We will finish up the final travelogue in the airport and on the plane and publish it when we get home.

2003 Rental House on North Shore

Pat at Waimea Canyon

Falls at Waimea Canyon

Kalalu Lookout looking down on Na Pali

Wednesday, April 1, 2009

Hello again from Princeville on the island of Kauai, HI

Hello again from Princeville on the island of Kauai, HI

Tuesday evening March 31, 2009 (Second travelogue of this trip)

Wow, I feel like I am so far behind on this travelogue!!! Lets try to finish the details of our stay on the “Big Island” last week. In the next travelogue I will start on the details of our stay on this island.

On Wednesday we took a “Sunset Cruise” that had a buffet dinner and some whale watching. This was a sailing catamaran. They did raise the sail, but we really did not do much sailing – most of the cruise was done with the engines. It was a fun cruise and we did see a few whales. Pat's brother and wife took the same cruise a couple of weeks earlier and saw a very large number of whale. It appears that we are on the tail end of the whale season. They have had their babies and are starting to head towards Alaska.

On Thursday (3/26), I did a two tank dive just off the shore and a bit north of the hotel. The first dive was great. We saw two sharks, an manta ray, and a small eel. The coral was magnificent. I was able to control my air and that combined with a relatively shallow dive (about 50 feet) let me stay down for over 50 minutes. The temperature of the water was in the mid 70s so a wet suit was necessary. The second diver was a challenge. I could not seem to adjust my buoyancy. Part of it was that I was a bit tired from the first dive, as we had to work harder than normal because of the wave action. The second dive was still fun, but a bit frustrating.

The dive boat was rather small and there were only three of us diving (plus the dive masters). The seas were a bit rough, so the ride was “exhilarating”. We saw several whales in the distance. One was slapping his tail repeatedly.

The big island has a huge population of feral cats. The story goes that various ships brought in rats by accident several decades ago. Then they imported cats to deal with the rats. That did not work out well. Then they brought in mongoose. That also did not work out well, since the mongoose is out in the daytime and rats are nocturnal. We saw a ton of cats, and a few mongooses (yes, that is the correct plural form). An decent site on mongooses is: Both are said to be a real problem. We did not see any rats, but I think they are also a problem.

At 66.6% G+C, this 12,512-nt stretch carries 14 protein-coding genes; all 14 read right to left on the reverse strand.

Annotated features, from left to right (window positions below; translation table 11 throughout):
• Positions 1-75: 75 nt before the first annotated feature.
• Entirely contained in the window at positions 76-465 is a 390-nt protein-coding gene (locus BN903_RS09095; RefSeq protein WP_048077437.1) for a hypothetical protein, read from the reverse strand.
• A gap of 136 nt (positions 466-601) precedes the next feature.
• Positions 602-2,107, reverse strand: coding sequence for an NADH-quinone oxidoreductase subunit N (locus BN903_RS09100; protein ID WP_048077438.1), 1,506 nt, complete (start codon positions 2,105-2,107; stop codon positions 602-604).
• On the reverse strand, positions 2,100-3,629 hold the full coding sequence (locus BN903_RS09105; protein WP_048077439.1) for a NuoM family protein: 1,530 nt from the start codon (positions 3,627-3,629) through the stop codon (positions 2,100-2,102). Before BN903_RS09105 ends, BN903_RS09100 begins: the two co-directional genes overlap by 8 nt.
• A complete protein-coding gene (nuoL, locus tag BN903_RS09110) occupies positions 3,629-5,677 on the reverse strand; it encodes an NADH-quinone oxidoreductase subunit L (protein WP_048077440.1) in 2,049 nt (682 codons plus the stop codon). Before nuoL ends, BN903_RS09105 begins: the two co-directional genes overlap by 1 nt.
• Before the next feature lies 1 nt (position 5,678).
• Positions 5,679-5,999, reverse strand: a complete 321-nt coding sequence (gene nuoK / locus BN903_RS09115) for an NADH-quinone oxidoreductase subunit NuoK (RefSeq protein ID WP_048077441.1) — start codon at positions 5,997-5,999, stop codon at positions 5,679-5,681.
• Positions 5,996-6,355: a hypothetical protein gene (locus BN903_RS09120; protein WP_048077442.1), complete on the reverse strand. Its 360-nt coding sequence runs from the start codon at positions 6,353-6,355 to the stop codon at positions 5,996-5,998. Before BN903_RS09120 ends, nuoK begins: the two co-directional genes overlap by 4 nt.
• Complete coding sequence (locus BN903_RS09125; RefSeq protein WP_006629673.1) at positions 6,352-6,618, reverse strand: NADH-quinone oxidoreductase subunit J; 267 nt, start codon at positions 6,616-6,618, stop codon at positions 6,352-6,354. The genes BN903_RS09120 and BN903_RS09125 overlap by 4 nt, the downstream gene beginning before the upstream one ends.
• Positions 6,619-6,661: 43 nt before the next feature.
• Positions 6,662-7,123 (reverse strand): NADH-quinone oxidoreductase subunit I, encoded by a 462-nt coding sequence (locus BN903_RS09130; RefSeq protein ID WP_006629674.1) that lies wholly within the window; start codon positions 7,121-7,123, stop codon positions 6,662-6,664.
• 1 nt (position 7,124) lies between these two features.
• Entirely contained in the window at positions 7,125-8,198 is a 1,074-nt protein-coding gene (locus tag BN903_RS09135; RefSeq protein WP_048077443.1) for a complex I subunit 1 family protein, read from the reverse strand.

On Thursday night Stampin' Up! hosted a fantastic luau. There were over 400 demonstrators that earned the trip. Each had a guest/spouse and many also had additional guests. Thus there were over 1000 people at the event. Luau's are served buffet style and this one had a huge variety of great food. Most of the dishes were typical Hawaiian cuisine. The entertainment was super and extensive. The event was held outside and the weather was perfect.

Last time I touched on some of the geography of the island. It has two mountains/volcanoes that are nearly 14,000 feet. Mauna Kea is the tallest mountain on the island of Hawaii and also the tallest mountain in the state. However, they have very gradual slopes and they looked more like tall rolling hills, till you see the snow at the higher elevations. (see photo)

The state of Hawaii is a bit confusing. It consists of several islands. The capital is on the island of Oahu. The largest island is Hawaii. It is the furtherest south island in the chain and the largest (4038 square miles).

There are some interesting facts that are unique to the state:

  1. is not geographically located in North America

  2. grows coffee

  3. is completely surrounded by water

  4. did not have a written language until the missionaries arrived

  5. is the southern most state

That is all for now.

Mauna Kea 13,796 feet